This is Part 8 of a series of entries about my use of Gamification in my course over the past school year. I'll be providing some philosophy, my experience, and my changes for the future. I'd appreciate any feedback, and would be happy to answer any further questions you may have.
Yesterday I talked briefly about the types of activities that typically go into the "Understanding" portion of a given unit. The Understanding section of the QUEST model (Questions, Understanding, Explore, Synthesis, Test) involves teaching students things they don't know that they don't know. Once students have completed these tasks, they move on to "Explore"...easily one of the most challenging portions of any English class.
The reason "Explore" is so challenging is because this is where the student has to read. Reading is a key portion of any class and try as we might, there's really no substitute for it. Videos are great, Sparknotes will give you the gist, but there has yet to be a better way of absorbing the content than reading. That being said, reading is challenging. It's at this stage in the QUEST that students are most intimidated. They have a bit of knowledge from "Understanding", but they still head into this story/poem/novel with a lot of work ahead of them.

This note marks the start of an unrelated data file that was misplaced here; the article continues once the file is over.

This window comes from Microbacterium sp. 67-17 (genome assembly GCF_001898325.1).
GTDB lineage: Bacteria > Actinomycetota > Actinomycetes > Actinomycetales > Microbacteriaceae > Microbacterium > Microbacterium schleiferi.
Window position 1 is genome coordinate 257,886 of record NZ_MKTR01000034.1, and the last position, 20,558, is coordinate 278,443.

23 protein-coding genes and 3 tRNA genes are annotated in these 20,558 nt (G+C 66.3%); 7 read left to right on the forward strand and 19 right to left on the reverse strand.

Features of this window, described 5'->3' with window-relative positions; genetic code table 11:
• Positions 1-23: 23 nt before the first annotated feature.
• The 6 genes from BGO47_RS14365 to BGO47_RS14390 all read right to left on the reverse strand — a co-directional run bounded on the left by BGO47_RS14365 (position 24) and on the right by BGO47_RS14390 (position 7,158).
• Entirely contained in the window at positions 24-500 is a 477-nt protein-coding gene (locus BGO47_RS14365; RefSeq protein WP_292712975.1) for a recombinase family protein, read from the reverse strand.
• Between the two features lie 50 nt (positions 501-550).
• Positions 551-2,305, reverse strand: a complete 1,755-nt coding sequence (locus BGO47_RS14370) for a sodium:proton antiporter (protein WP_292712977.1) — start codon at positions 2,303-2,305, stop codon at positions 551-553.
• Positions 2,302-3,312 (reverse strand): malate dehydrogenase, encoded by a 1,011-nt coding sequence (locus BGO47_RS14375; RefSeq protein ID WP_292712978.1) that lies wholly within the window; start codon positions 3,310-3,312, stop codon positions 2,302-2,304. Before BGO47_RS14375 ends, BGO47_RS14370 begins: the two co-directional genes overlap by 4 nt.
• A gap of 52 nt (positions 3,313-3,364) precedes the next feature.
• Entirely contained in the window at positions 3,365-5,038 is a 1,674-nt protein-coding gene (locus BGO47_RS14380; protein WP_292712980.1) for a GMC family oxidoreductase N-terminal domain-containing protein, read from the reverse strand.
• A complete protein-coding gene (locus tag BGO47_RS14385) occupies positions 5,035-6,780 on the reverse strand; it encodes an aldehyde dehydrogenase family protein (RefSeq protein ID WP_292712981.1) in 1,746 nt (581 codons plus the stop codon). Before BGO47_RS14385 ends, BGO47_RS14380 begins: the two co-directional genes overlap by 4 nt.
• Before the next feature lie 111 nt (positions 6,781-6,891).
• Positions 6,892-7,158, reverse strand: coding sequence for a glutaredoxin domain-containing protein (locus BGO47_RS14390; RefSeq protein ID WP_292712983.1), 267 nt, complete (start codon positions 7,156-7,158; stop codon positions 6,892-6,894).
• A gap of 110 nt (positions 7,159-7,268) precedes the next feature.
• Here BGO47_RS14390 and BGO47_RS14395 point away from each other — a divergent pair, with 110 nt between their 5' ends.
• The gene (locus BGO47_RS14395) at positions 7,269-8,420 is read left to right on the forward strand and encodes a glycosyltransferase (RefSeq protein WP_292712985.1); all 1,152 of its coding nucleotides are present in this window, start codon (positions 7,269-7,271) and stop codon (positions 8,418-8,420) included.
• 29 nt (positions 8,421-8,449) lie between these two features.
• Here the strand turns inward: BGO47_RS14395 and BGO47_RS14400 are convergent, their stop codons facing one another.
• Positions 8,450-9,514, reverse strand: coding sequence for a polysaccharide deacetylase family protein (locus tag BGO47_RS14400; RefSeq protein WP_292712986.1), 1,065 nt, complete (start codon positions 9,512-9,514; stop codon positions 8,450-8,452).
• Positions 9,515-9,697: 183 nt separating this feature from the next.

"Explore" is the time when students need scaffolding to work through the text, which can be manifested in many ways. I should also note that none of these methods are new, nor are they unique to a Gamified class, in fact most teachers do these everyday. The difference is that while most classes require one method, Gamification aims to offer choice. Here's an example: When students read The Hobbit in my class, they have several options. They can choose to read independently and answer discussion board questions while they read, or they can choose lit circles. Discussion board questions lets them read and interact, but they don't need to be in close personal contact with others and they can be more thoughtful with their answers. Literature Circles allow for more spontaneity and perhaps richer conversion, but lack a writing elements. Regardless, both serve as a way for students to interact and demonstrate understanding of the reading. In fact, the choice makes students far more willing to complete a specific task. If you're doing a small group discussion because you want to rather than being forced, the discussion will be much more real and lead to higher levels of understanding.
"Explore" from the teacher perspective, is all about giving students the tools they need to interact with the material on their own. Sometimes they don't do it quite the way we imagine, but as long as they demonstrate mastery and make it to other side, they're fine. Just like understanding, Explore assignments are formative. It's not about "right" and "wrong", but progress. The following two stages are where students will truly need to step up to the plate and show what they've learned...
English Teacher | Instructional Technology Specialist | 2014-15 PBS Digital Innovator | Gamification Researcher | Marathon Runner | Ph.D RMU 2015